They look like they belong in a modern art museum.

Photo from J Henry Fair, used with permission.

But this isn't an oil painting.


The kaleidoscope above is actually "red mud" waste from processing bauxite ore, the world's main source of aluminum.

For years, J Henry Fair, a photographer and activist, has been taking aerial photographs of industrial sites, capturing how humanity affects the numerous interlocking systems that make up our environment.

The images are surprising, thought-provoking, and even a little intense.

In Louisiana, that red mud is channeled to large, shallow pools like this one, where it slowly evaporates and dries out.

Photo from J Henry Fair, used with permission.

The mud can be highly alkaline and contain elements such as arsenic and mercury. Most of the time, the mud is kept contained, but an industrial accident in 2010 near Budapest, Hungary, sent more than a million cubic meters of toxic waste into the Marcal river.

In Canada, gigantic tanks hold millions of gallons of tar sand oil.

Photo from J Henry Fair, used with permission.

Once you extract oil sands, you need to "upgrade" it by removing particulate matter. This gigantic tank in Canada, seen from above, stores 400,000 to 500,000 barrels of oil. The inspection catch can be seen in the center.

This tank has rusted and been painted over multiple times, forming a shifting pattern of colors.

Photo from J Henry Fair, used with permission.

It looks like a close-up of an alien eye.

This is what it looks like when coal ash is diverted from the atmosphere and into water instead.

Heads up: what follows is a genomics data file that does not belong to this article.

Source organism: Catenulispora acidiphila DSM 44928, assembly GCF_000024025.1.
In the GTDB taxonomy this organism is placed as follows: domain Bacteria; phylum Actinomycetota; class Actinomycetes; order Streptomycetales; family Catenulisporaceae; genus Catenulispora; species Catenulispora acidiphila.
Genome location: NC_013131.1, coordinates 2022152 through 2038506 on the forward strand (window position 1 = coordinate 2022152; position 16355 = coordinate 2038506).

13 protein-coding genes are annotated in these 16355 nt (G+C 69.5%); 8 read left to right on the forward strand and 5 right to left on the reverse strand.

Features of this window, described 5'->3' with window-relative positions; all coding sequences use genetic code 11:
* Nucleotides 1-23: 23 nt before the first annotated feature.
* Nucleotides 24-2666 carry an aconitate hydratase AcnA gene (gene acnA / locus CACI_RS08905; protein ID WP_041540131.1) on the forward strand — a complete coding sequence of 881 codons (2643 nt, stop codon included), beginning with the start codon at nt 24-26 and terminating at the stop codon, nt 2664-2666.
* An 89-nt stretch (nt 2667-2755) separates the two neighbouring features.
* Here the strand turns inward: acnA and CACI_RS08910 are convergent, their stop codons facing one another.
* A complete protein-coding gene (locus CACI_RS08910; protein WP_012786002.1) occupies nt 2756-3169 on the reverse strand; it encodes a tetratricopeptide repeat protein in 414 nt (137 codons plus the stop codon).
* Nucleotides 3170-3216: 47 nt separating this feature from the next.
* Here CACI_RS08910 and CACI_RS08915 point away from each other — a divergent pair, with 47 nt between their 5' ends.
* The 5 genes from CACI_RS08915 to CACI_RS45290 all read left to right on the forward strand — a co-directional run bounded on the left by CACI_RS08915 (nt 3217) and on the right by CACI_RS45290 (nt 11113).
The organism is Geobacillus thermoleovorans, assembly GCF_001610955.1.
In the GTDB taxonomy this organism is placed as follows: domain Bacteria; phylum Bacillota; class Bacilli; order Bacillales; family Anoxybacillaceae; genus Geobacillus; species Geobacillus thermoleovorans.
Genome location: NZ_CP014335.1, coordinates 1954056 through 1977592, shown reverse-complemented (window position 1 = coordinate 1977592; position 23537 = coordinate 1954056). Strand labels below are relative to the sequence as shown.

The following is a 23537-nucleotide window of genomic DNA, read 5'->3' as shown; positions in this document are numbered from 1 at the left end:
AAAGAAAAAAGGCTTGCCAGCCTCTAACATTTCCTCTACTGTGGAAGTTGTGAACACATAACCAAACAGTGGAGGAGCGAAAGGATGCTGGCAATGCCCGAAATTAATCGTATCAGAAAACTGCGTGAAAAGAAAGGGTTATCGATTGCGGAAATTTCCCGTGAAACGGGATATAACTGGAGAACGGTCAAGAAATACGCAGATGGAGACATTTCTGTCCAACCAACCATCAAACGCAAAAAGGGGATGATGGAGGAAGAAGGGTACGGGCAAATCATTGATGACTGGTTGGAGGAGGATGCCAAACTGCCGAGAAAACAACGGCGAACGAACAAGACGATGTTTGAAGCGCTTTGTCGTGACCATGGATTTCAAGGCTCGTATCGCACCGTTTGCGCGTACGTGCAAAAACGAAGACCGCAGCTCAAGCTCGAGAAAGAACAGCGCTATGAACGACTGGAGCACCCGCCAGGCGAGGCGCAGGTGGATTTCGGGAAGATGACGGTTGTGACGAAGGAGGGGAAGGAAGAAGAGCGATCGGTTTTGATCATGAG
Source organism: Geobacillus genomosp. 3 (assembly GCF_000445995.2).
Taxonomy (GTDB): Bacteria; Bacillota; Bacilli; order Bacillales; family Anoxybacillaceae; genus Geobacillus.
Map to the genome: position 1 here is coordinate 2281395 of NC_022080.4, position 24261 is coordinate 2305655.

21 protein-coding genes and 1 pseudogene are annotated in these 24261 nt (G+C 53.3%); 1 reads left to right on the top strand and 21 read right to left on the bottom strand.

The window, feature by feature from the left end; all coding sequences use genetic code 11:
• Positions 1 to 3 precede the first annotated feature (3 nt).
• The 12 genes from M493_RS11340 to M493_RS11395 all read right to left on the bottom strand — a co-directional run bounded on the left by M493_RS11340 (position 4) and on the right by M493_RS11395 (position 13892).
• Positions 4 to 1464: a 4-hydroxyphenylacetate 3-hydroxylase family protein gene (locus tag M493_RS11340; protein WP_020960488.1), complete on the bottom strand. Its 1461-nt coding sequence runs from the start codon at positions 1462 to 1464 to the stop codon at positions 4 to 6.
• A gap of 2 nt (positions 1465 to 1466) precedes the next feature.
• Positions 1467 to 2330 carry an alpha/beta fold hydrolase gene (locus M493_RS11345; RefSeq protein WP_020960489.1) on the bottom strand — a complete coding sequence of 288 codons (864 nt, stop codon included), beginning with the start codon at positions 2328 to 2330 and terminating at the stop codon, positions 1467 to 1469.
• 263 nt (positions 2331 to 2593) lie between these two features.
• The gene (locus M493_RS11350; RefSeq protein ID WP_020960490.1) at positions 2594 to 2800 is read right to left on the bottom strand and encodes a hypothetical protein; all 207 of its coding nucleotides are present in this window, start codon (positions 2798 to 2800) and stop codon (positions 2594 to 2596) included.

Photo from J Henry Fair, used with permission.

Coal provides about 30% of the United States' electricity. Filters and scrubbers can capture the ash and particulate matter produced by burning coal, preventing it from entering the atmosphere. But the pollution has to go somewhere. Much of it ends up in holding ponds instead.

This coal ash holding pond in Pennsylvania is the largest in the United States.

Photo from J Henry Fair, used with permission.

This pond is in Shippingport. It's a "high hazard" impoundment. If it failed, people could be in danger.

On the other side of the state, fracking fluid is collected in lined pits.

Photo from J Henry Fair, used with permission.

The fluid includes ground-up rock, lubricants, chemicals, and sometimes radioactive material from the fracked shale layer.

Fair notes that the overspray, seen at the top of the photo, is a regulatory violation. Any fluid that escapes could seep into the local water system.

This ochre-colored pattern is actually from the BP oil spill in the Gulf of Mexico.

Photo from J Henry Fair, used with permission.

In this photo, light petroleum from the Deepwater Horizon accident lingers just below the ocean surface. Dispersant chemicals eventually broke up the surface spill, sinking it toward the ocean floor.

This is a picture of the tailings of a Swedish iron mine.

Photo from J Henry Fair, used with permission.

Fine waste material mixes with water and is pumped into impoundments, essentially large ponds or dams.

Finally, this emerald view is actually an impoundment at a pesticide factory.

Photo from J Henry Fair, used with permission.

Fair's flight services for all these striking images were provided by Lighthawk and Southwings.

These images show a side of our habits we don't often see.

We use the materials produced at these sites every day — aluminum cans, plastics, coal-powered electricity — but we've put great distance between the actual production and the consumer. Yet our effect is still present.

"Once you really know and accept the consequences of something, then you have to make a moral judgment," Fair says. The good news is that if you don't think it's worth it, it's not hard to change.

"We all feel a sense of futility. The questions are so big that we all feel like there's nothing I can do. But in fact, everything adds up. Everything matters," Fair says. It can be as simple as eating chicken instead of beef or buying a different brand of toilet paper.